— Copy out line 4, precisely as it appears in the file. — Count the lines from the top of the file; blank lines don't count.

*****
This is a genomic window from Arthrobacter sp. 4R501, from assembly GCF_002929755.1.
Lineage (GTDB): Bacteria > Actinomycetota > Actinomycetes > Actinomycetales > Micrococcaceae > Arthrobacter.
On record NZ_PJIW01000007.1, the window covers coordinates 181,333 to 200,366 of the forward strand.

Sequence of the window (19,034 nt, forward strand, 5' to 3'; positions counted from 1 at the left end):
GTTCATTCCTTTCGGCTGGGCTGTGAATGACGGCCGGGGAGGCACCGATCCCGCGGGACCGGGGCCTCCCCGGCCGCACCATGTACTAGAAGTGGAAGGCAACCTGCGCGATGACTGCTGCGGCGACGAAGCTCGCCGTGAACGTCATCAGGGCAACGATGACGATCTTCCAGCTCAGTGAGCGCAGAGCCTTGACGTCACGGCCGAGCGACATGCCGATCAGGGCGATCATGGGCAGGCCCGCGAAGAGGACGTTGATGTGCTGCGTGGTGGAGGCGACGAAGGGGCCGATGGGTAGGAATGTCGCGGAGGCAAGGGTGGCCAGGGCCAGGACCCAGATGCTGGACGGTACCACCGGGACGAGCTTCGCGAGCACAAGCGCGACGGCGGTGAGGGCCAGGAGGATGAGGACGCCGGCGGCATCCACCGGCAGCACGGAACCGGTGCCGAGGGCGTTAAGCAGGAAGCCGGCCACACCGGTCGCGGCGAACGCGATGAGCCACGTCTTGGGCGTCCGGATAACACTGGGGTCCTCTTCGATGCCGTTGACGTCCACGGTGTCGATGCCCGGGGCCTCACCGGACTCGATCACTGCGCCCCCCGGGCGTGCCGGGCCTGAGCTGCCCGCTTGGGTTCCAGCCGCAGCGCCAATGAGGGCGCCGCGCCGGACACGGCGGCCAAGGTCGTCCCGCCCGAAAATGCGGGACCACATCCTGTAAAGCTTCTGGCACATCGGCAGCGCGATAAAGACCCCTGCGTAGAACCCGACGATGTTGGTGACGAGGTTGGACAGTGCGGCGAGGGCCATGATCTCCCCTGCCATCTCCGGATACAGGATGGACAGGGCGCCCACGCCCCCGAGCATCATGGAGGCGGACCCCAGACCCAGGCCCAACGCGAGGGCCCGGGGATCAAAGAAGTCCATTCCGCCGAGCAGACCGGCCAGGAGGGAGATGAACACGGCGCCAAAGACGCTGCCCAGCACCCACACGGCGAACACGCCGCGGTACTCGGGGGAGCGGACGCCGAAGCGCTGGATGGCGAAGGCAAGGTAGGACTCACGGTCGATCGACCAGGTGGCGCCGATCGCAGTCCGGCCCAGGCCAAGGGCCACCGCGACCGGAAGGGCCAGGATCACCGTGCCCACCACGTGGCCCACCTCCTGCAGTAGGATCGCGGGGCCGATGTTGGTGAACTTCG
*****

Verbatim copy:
Sequence of the window (19,034 nt, forward strand, 5' to 3'; positions counted from 1 at the left end):